The above quote is not the only support and praise the teaching team has received; many others have also commented on the value it has added to their working lives. A student from the Philippines was inspired to add new clinical methods to his treatment toolbox:

I could say that the course gave my practice a “facelift.” I am now more confident because I gained plenty of new knowledge from the course. It inspired me to apply methods that were alien to our setting such as subcutaneous administration of medicines including infusions for hydration. To borrow from one of my teacher’s sayings, I am now armed with a lot more weapons, i.e., choices in dealing with palliative care patients (including psychosocial skills).

A Singaporean doctor was motivated to become a leader in his community:

The course has helped me to consolidate my calling as a palliative care physician and I am now the Head of a new hospice in Singapore-thus I am closer to my dream of gathering resources from the health care sector, the charity sector and the Church, and channeling them into the ministry for the terminally ill.

And finally, as a result of the course, one doctor has changed his career direction:

I decided to shift from Lecturer in Surgery, to become a full-time palliative care doctor.”[7]


The teaching of this program is an important initiative within the region, and both the teaching team and the students learn from each other. To see the extraordinary services being provided to people living with a life-limiting illness in resource-challenged areas has been extremely insightful. The palliative practitioners devote substantial amounts of personal time and absence from their paid employment to pursue this educational opportunity. Their dedication and commitment to the discipline has been humbling to witness. The team’s innovative approaches to teaching and learning continue to influence, motivate, and inspire a whole cohort of future-directed palliative practitioners. Their enthusiasm for ongoing learning is indeed inspiring, and it is hoped that the course will sustain the development and growth of palliative care within the Asia Pacific regions for years to come.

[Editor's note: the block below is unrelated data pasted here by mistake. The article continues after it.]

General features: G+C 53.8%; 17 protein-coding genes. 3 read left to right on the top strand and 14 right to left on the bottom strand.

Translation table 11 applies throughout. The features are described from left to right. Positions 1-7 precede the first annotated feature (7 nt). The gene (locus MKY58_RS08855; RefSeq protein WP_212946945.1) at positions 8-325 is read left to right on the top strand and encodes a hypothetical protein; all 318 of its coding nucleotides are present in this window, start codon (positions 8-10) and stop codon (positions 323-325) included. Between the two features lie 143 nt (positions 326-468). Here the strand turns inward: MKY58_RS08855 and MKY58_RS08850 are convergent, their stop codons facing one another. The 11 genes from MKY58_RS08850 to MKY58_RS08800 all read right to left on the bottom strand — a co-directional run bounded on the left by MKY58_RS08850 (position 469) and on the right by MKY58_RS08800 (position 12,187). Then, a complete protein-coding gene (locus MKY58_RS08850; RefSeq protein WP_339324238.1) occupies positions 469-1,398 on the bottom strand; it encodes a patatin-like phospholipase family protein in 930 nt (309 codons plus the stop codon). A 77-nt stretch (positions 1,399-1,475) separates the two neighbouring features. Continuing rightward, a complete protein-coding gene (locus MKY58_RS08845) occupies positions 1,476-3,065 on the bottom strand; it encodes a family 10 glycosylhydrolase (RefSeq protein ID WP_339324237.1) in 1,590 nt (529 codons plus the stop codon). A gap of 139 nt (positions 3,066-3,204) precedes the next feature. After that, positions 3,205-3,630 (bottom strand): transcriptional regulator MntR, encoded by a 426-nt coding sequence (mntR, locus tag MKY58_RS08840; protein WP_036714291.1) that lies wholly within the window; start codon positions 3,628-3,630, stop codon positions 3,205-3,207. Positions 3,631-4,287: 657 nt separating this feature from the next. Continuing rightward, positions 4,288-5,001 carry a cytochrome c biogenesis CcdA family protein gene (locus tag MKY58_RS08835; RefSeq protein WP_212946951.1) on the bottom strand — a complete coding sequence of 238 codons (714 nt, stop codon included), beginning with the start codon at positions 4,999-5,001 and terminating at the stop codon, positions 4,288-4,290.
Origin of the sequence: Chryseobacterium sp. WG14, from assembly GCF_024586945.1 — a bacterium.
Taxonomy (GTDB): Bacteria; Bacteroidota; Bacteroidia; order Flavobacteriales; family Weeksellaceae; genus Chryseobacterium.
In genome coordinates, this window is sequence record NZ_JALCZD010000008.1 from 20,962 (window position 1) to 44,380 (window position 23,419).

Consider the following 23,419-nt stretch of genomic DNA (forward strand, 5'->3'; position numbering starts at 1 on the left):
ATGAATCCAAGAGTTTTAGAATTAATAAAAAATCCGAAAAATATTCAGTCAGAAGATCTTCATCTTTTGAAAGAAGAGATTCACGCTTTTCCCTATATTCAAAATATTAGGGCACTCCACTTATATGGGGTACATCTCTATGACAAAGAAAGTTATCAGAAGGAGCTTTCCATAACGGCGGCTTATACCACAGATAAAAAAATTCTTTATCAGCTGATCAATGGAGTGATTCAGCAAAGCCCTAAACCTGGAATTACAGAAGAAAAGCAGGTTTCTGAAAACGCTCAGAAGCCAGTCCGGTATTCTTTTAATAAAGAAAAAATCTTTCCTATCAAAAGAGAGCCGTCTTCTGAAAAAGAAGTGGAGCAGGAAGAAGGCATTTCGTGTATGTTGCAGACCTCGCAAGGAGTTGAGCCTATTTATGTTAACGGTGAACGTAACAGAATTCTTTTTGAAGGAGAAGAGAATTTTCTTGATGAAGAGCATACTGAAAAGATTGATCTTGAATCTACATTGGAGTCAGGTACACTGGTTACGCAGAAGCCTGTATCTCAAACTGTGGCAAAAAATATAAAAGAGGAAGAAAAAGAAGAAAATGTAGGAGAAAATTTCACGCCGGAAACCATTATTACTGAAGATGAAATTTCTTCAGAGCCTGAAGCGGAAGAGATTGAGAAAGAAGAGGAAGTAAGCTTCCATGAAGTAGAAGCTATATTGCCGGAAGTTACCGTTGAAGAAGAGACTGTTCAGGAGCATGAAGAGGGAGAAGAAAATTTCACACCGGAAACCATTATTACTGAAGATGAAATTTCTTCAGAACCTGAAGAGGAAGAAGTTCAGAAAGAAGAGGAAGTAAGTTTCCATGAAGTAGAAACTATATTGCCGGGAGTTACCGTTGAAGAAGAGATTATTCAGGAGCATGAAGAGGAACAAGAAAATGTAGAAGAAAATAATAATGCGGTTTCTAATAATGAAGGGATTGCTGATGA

1. The quality of death: ranking end-of-life care across the world. In: A report from the Economic Intelligence Unit, Commissioned by the Lien Foundation 2010, p. Vol 9.
    [Google Scholar]
  2. The quality of death: ranking end-of-life care across the world. In: A report from the Economic Intelligence Unit, Commissioned by the Lien Foundation 2010, p. Vol 11.
    [Google Scholar]
  3. In 2010, the teaching team was awarded an Australian national teaching excellence citation from the Australian Learning and Teaching Council.
  4. , , , , , , , , , .
  5. International Association for Hospice and Palliative Care Newsletter. 2007;vol 8(no 4)
  6. The student comments were canvassed as part of an ongoing quality improvement activity conducted by Flinders University. Evaluations on the topic and teachers are gathered each year
    [Google Scholar]